previous next

because they take pleasure in living in company and as yet judge nothing by expediency, not even their friends. [14] All their errors are due to excess and vehemence and their neglect of the maxim of Chilon,1 for they do everything to excess, love, hate, and everything else. And they think they know everything, and confidently affirm it, and this is the cause of their excess in everything. [15] If they do wrong, it is due to insolence, not to wickedness. And they are inclined to pity, because they think all men are virtuous and better than themselves2; for they measure their neighbors by their own inoffensiveness, so that they think that they suffer undeservedly. [16] And they are fond of laughter, and therefore witty; for wit is cultured insolence. Such then is the character of the young.

13. Older men and those who have passed their prime have in most cases characters opposite to those of the young. For, owing to their having lived many years and having been more often deceived by others or made more mistakes themselves, and since most human things turn out badly, they are positive about nothing, and in everything they show an excessive lack of energy. [2] They always “think,” but “know” nothing; and in their hesitation they always add “perhaps,” or “maybe”; all their
statements are of this kind, never unqualified. [3] They are malicious; for malice consists in looking upon the worse side of everything. Further, they are always suspicious owing to mistrust, and mistrustful owing to experience. [4] And neither their love nor their hatred is strong for the same reasons; but, according to the precept of Bias,3 they love as if they would one day hate, and hate as if they would one day love. [5] And they are little-minded, because they have been humbled by life; for they desire nothing great or uncommon, but only the necessaries of life. [6] They are not generous, for property is one of these necessaries, and at the same time, they know from experience how hard it is to get and how easy to lose. [7] And they are cowardly and inclined to anticipate evil, for their state of mind is the opposite of that of the young; they are chilled, whereas the young are hot, so that old age paves the way for cowardice, for fear is a kind of chill. [8] And they are fond of life, especially in their last days, because desire is directed towards that which is absent and men especially desire what they lack. [9] And they are unduly selfish, for this also is littleness of mind. And they live not for the noble, but for the useful, more than they ought, because they are selfish;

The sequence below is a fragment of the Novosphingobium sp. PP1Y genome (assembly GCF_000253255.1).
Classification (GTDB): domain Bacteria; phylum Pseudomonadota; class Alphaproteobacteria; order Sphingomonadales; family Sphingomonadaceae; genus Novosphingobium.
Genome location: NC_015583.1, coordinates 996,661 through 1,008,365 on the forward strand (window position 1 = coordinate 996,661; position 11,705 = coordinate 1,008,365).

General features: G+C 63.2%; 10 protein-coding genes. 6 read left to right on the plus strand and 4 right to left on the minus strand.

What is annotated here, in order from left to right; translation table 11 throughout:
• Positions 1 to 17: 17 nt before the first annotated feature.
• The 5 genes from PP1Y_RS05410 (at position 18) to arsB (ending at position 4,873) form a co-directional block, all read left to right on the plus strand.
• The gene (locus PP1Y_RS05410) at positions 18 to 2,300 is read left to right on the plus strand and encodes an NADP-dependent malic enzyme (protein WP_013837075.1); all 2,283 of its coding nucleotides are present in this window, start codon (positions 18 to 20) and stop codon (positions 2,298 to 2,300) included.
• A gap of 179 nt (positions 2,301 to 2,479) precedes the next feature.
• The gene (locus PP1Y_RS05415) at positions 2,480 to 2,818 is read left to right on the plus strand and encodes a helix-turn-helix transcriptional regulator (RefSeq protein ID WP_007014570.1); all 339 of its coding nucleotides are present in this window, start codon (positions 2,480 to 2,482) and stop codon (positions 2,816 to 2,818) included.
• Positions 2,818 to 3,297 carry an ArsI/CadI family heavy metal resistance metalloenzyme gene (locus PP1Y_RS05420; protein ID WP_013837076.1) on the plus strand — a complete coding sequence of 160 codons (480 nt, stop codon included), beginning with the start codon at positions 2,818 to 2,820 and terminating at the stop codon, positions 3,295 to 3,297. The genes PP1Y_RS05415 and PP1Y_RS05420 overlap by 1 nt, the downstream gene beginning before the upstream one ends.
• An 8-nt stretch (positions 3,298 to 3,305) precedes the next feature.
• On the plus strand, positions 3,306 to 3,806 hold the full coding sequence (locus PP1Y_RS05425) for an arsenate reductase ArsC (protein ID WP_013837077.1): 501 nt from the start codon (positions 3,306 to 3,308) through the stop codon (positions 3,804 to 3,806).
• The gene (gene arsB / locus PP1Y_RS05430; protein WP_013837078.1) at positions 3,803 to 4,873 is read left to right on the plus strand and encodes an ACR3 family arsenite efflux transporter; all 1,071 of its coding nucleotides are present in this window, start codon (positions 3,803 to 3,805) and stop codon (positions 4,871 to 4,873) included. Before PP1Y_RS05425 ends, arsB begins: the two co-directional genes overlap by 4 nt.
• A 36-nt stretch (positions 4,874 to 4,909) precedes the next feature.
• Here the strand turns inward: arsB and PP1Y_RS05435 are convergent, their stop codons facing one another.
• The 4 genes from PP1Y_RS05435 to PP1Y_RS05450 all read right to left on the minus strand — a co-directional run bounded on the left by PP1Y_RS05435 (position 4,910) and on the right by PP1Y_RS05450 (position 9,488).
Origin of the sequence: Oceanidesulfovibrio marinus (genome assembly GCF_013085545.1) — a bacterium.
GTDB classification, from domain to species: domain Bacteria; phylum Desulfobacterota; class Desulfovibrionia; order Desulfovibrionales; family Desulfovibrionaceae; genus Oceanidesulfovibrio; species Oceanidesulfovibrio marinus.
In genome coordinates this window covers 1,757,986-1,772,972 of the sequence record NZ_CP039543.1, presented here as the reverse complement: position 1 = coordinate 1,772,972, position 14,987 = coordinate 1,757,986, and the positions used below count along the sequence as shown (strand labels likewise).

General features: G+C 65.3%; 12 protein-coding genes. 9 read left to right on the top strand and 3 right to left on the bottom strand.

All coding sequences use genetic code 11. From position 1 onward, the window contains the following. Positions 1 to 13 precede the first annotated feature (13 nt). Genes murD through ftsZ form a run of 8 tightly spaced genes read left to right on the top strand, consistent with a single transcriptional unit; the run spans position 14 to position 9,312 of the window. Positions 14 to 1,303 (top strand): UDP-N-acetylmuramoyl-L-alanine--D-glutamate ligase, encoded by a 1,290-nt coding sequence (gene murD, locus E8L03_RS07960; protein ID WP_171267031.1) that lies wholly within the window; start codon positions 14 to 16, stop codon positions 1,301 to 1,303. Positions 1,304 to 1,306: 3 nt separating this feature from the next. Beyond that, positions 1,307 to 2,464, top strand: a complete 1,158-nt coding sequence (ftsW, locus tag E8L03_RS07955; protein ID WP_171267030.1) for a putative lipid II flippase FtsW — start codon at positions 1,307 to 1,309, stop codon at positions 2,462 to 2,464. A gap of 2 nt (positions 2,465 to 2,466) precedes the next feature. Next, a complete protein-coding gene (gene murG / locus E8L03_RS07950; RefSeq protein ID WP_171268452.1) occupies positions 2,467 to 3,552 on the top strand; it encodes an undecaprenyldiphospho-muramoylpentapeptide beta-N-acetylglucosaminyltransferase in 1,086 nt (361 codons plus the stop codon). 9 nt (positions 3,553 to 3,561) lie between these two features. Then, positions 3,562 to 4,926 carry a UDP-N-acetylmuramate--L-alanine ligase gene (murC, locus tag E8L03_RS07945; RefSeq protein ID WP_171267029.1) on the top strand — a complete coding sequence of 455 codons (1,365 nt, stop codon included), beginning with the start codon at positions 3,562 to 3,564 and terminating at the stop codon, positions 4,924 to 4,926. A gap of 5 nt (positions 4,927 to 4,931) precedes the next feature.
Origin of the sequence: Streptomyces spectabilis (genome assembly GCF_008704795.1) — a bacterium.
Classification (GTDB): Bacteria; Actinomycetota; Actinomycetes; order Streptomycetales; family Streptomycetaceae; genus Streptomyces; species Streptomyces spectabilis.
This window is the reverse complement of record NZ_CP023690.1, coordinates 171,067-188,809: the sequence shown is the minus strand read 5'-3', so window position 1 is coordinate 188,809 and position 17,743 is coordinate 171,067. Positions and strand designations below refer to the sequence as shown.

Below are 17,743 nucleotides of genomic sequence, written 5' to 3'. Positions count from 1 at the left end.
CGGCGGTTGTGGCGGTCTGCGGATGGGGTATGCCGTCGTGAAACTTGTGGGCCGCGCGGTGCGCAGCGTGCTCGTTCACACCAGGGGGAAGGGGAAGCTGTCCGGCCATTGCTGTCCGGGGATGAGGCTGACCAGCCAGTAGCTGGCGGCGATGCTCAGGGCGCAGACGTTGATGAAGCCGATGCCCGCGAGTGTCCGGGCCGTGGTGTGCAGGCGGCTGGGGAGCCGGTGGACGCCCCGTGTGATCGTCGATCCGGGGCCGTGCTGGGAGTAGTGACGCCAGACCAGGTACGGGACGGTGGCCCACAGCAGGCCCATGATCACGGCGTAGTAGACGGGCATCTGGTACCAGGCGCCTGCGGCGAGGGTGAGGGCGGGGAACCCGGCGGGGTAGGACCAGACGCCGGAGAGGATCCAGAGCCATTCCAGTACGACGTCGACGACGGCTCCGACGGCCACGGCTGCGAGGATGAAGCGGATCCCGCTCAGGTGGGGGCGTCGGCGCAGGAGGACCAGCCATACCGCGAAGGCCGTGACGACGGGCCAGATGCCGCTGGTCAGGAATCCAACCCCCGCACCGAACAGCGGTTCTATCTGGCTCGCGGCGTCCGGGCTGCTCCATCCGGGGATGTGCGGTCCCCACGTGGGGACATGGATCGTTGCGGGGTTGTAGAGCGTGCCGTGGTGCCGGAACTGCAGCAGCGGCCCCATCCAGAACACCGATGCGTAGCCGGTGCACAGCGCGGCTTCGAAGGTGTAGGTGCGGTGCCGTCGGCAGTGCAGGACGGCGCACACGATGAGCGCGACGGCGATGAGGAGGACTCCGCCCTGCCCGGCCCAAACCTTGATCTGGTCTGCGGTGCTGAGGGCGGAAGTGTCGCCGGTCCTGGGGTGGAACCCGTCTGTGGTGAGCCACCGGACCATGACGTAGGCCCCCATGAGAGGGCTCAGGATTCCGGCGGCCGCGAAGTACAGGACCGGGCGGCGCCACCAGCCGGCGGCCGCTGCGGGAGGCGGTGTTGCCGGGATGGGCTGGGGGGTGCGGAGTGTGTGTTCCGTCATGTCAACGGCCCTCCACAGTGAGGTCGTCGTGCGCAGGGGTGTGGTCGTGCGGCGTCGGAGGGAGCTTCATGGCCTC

1 One of the Seven Wise Men of Greece. The maxim was Μηδὲν ἄγαν, Ne quid nimis, Never go to extremes.

2 Or, “better than they really are.”

3 One of the Seven Wise Men of Greece.

Creative Commons License
This work is licensed under a Creative Commons Attribution-ShareAlike 3.0 United States License.

An XML version of this text is available for download, with the additional restriction that you offer Perseus any modifications you make. Perseus provides credit for all accepted changes, storing new additions in a versioning system.

load focus Greek (W. D. Ross, 1959)
hide Places (automatically extracted)

View a map of the most frequently mentioned places in this document.

Sort places alphabetically, as they appear on the page, by frequency
Click on a place to search for it in this document.
Greece (Greece) (2)

Download Pleiades ancient places geospacial dataset for this text.

hide Display Preferences
Greek Display:
Arabic Display:
View by Default:
Browse Bar: